As the biotech industry blooms, Cambrex (NYSE:CBM), a provider of drug manufacturing services and research products, should logically be enjoying good times. Instead, the East Rutherford, N.J.-based company has been floundering. In the final analysis, Cambrex may be best served by cutting its losses.

Cambrex announced today that it has retained Bear Stearns (NYSE:BSC) to evaluate strategic alternatives. The Biopharma segment, which provides biopharmaceutical process development and manufacturing, could be on the chopping block, given its recent travails. Cambrex indicated in the same press release that it will record an $85 million to $100 million charge in 2005's fourth quarter, mostly due to lower long-term profitability projections for the Biopharma unit. The charge doubtlessly stems from client NabiPharmaceuticals' (NASDAQ:NABI) revelation in November that its StaphVAX experimental staph infection vaccine failed to meet its primary endpoint in phase 3 trials.

Today's disclosure comes just weeks after Cambrex disclosed that it would scuttle plans to transform itself into a specialty therapeutics outfit, and that then-CEO John Leone would step down. At that time, Cambrex noted that it would concentrate resources on developing business in its Bioproducts segment, which focuses on research products. Meanwhile, Biopharma and the company's third unit, Human Health, would receive "appropriate resources" to keep their market positions.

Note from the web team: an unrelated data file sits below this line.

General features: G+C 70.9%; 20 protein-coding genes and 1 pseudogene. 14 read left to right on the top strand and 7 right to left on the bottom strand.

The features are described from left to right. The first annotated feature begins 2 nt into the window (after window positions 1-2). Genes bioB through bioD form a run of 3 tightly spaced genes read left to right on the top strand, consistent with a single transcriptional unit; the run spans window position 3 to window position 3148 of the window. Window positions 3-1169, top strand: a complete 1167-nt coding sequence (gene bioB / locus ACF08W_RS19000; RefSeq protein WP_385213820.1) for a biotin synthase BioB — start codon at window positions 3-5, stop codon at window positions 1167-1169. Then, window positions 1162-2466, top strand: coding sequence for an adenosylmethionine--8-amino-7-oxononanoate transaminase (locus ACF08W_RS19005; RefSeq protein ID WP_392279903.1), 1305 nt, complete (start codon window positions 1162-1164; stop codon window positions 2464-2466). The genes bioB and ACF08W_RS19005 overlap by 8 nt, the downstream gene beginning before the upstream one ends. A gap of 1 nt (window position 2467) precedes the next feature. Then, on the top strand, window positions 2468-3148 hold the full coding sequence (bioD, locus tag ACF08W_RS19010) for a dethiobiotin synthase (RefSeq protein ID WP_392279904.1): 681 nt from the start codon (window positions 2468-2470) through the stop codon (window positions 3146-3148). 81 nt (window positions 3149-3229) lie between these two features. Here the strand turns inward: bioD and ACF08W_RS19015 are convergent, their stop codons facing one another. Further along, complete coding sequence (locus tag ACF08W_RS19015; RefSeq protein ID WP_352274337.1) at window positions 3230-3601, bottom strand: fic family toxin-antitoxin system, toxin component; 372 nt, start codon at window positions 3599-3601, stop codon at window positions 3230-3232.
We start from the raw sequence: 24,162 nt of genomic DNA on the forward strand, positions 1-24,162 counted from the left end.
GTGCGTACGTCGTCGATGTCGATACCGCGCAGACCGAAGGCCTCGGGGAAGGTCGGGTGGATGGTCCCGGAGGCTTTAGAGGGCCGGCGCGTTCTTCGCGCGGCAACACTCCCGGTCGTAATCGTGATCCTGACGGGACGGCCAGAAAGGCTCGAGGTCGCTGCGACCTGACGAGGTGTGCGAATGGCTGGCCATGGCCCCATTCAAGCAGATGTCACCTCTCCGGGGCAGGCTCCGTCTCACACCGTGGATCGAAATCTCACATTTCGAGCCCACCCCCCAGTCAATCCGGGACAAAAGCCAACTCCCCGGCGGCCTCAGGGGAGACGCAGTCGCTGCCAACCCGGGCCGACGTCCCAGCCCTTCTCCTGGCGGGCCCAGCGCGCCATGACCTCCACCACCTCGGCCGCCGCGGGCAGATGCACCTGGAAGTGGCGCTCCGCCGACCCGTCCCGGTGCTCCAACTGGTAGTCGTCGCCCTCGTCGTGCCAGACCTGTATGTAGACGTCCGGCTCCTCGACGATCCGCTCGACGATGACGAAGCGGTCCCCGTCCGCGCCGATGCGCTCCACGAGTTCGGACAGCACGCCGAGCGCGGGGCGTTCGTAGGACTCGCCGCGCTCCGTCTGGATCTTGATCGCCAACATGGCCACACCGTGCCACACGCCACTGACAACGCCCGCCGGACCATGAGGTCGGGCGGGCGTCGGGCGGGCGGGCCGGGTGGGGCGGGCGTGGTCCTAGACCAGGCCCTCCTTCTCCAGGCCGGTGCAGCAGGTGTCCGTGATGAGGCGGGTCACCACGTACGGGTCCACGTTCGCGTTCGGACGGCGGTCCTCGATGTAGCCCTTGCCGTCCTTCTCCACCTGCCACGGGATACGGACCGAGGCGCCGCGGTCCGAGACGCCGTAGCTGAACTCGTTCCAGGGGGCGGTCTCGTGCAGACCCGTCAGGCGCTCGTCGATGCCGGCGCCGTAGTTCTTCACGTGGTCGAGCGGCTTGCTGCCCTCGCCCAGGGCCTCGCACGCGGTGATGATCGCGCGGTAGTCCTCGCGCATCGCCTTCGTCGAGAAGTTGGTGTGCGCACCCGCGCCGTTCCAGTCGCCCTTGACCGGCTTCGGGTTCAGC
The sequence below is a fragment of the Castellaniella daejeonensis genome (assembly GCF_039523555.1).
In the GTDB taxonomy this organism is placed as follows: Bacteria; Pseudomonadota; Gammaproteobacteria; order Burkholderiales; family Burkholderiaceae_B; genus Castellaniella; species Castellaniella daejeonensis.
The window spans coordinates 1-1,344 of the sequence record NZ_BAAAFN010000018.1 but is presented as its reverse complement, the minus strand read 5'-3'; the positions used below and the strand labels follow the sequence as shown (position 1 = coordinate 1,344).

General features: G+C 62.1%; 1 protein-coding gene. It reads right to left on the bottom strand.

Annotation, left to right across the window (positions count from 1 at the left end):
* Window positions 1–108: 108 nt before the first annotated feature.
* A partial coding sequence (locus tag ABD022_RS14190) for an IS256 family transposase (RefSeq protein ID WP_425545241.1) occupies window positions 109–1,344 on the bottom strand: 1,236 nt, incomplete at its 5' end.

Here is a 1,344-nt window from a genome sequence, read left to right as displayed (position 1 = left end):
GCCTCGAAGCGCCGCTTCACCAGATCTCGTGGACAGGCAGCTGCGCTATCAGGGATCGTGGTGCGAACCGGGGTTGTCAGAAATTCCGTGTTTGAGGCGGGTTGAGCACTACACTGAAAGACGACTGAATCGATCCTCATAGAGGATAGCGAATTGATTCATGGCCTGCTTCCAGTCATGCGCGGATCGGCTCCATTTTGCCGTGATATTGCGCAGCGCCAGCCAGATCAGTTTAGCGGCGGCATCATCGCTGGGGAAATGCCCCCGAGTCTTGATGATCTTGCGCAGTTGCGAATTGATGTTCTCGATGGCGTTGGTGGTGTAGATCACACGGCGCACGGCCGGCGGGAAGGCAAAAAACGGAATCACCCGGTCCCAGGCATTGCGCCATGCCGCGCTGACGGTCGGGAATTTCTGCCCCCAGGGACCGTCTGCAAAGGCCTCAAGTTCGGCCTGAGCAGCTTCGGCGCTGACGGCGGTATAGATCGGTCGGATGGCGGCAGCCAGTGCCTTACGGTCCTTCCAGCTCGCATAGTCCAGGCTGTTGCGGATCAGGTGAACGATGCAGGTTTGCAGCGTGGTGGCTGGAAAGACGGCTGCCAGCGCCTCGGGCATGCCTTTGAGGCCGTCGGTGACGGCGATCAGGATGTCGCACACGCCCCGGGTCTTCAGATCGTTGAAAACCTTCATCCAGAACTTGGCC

The Biopharma unit's poor performance appears to defy larger trends. A recent report on biomanufacturing from research group BioPlan Associates projects that biopharmaceutical manufacturing will grow 48% over the next five years. But a closer analysis shows why Cambrex is hurting.

First, large biotechs seem to be expanding their own capacity rather than outsourcing to firms like Cambrex. Genentech (NYSE:DNA) will add 200,000 more liters to its production capacity by 2009, while Amgen (NASDAQ:AMGN) is currently building a Rhode Island plant that is expected to be the world's largest mammalian protein manufacturing facility.

Second, there is anecdotal evidence that foreign competition is gaining ground. Bristol-Myers Squibb (NYSE:BMS), for example, announced in June that it had signed a biologics manufacturing agreement with South Korean venture Celltrion.

Finally, the BioPharma segment was probably not helped by former management's focus on remaking the company into a specialty therapeutics firm. Under the circumstances, the company has made the right decision in reevaluating its options. For now, though, investors shouldn't expect much from Cambrex.

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Fool contributor Brian Gorman is a freelance writer in Chicago. He does not own shares of any companies mentioned in this article.